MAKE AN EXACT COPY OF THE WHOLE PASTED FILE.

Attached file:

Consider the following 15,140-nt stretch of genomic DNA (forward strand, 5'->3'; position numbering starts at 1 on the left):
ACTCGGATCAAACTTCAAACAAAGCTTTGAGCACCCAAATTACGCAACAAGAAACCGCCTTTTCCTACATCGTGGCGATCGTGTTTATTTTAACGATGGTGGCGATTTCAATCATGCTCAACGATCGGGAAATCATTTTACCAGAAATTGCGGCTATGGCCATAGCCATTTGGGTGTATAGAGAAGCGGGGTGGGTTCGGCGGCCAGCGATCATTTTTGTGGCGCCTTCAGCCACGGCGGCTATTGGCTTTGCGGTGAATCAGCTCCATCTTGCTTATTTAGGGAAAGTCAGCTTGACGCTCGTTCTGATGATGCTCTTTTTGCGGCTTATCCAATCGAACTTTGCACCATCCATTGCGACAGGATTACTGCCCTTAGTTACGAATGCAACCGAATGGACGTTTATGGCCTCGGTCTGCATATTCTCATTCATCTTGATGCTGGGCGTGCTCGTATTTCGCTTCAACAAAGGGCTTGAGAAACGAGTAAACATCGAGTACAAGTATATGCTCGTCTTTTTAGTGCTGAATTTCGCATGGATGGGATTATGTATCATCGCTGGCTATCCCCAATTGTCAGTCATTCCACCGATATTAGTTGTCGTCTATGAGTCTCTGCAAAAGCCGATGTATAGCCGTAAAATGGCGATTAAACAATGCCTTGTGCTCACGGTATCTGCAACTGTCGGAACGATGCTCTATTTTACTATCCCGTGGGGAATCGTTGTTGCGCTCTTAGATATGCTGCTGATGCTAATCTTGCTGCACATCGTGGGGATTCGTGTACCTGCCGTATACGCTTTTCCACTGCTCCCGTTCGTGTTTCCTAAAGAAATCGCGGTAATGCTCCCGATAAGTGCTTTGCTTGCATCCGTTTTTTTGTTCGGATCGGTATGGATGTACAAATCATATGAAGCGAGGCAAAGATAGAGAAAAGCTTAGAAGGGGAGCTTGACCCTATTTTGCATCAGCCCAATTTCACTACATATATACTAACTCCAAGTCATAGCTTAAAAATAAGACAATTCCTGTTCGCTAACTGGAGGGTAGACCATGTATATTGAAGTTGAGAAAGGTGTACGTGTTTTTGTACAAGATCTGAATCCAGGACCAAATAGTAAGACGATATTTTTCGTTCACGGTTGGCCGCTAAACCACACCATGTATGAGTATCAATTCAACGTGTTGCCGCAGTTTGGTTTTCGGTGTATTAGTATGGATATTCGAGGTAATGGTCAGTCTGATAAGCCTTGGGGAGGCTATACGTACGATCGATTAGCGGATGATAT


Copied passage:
Consider the following 15,140-nt stretch of genomic DNA (forward strand, 5'->3'; position numbering starts at 1 on the left):
ACTCGGATCAAACTTCAAACAAAGCTTTGAGCACCCAAATTACGCAACAAGAAACCGCCTTTTCCTACATCGTGGCGATCGTGTTTATTTTAACGATGGTGGCGATTTCAATCATGCTCAACGATCGGGAAATCATTTTACCAGAAATTGCGGCTATGGCCATAGCCATTTGGGTGTATAGAGAAGCGGGGTGGGTTCGGCGGCCAGCGATCATTTTTGTGGCGCCTTCAGCCACGGCGGCTATTGGCTTTGCGGTGAATCAGCTCCATCTTGCTTATTTAGGGAAAGTCAGCTTGACGCTCGTTCTGATGATGCTCTTTTTGCGGCTTATCCAATCGAACTTTGCACCATCCATTGCGACAGGATTACTGCCCTTAGTTACGAATGCAACCGAATGGACGTTTATGGCCTCGGTCTGCATATTCTCATTCATCTTGATGCTGGGCGTGCTCGTATTTCGCTTCAACAAAGGGCTTGAGAAACGAGTAAACATCGAGTACAAGTATATGCTCGTCTTTTTAGTGCTGAATTTCGCATGGATGGGATTATGTATCATCGCTGGCTATCCCCAATTGTCAGTCATTCCACCGATATTAGTTGTCGTCTATGAGTCTCTGCAAAAGCCGATGTATAGCCGTAAAATGGCGATTAAACAATGCCTTGTGCTCACGGTATCTGCAACTGTCGGAACGATGCTCTATTTTACTATCCCGTGGGGAATCGTTGTTGCGCTCTTAGATATGCTGCTGATGCTAATCTTGCTGCACATCGTGGGGATTCGTGTACCTGCCGTATACGCTTTTCCACTGCTCCCGTTCGTGTTTCCTAAAGAAATCGCGGTAATGCTCCCGATAAGTGCTTTGCTTGCATCCGTTTTTTTGTTCGGATCGGTATGGATGTACAAATCATATGAAGCGAGGCAAAGATAGAGAAAAGCTTAGAAGGGGAGCTTGACCCTATTTTGCATCAGCCCAATTTCACTACATATATACTAACTCCAAGTCATAGCTTAAAAATAAGACAATTCCTGTTCGCTAACTGGAGGGTAGACCATGTATATTGAAGTTGAGAAAGGTGTACGTGTTTTTGTACAAGATCTGAATCCAGGACCAAATAGTAAGACGATATTTTTCGTTCACGGTTGGCCGCTAAACCACACCATGTATGAGTATCAATTCAACGTGTTGCCGCAGTTTGGTTTTCGGTGTATTAGTATGGATATTCGAGGTAATGGTCAGTCTGATAAGCCTTGGGGAGGCTATACGTACGATCGATTAGCGGATGATAT